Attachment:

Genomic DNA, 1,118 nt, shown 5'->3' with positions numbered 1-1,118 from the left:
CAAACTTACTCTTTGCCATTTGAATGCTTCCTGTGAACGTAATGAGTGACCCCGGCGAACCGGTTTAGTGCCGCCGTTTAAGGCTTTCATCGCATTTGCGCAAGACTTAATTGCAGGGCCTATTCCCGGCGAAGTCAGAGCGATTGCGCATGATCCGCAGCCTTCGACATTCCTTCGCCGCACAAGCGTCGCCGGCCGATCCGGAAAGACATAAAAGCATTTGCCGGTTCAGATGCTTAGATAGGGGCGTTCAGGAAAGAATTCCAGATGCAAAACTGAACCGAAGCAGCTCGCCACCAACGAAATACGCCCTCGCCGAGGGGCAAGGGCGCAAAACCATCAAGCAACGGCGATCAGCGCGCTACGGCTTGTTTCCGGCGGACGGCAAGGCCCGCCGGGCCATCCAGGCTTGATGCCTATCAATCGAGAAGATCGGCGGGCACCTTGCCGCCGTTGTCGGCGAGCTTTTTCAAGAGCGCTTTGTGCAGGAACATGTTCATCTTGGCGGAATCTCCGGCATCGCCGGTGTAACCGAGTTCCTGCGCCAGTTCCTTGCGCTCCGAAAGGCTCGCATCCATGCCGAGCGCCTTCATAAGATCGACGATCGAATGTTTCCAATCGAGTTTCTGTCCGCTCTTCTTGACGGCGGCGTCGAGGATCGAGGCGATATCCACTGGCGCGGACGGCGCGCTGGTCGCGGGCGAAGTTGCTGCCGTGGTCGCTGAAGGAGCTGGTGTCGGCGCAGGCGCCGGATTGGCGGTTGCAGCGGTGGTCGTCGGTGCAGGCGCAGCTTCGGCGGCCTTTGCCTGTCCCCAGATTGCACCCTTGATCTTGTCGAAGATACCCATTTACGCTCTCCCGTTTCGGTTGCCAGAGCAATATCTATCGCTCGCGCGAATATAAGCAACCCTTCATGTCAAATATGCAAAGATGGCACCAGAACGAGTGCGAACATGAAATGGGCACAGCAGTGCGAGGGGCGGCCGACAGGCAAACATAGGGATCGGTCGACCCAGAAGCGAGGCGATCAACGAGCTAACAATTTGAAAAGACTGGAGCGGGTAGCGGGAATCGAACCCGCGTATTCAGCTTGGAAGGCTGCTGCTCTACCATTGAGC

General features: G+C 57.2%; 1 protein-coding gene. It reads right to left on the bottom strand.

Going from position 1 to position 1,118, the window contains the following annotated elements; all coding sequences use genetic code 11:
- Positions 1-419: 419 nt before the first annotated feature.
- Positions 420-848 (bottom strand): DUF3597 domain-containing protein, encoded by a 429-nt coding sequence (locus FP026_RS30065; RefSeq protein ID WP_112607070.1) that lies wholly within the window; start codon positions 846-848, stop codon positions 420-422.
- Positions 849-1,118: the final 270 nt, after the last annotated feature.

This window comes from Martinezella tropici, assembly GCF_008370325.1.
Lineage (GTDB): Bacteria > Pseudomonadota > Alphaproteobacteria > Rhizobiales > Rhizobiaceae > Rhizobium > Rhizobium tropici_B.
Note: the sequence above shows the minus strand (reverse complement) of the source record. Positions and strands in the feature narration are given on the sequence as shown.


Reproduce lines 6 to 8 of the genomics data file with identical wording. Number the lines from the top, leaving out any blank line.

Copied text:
- Positions 420-848 (bottom strand): DUF3597 domain-containing protein, encoded by a 429-nt coding sequence (locus FP026_RS30065; RefSeq protein ID WP_112607070.1) that lies wholly within the window; start codon positions 846-848, stop codon positions 420-422.
- Positions 849-1,118: the final 270 nt, after the last annotated feature.

This window comes from Martinezella tropici, assembly GCF_008370325.1.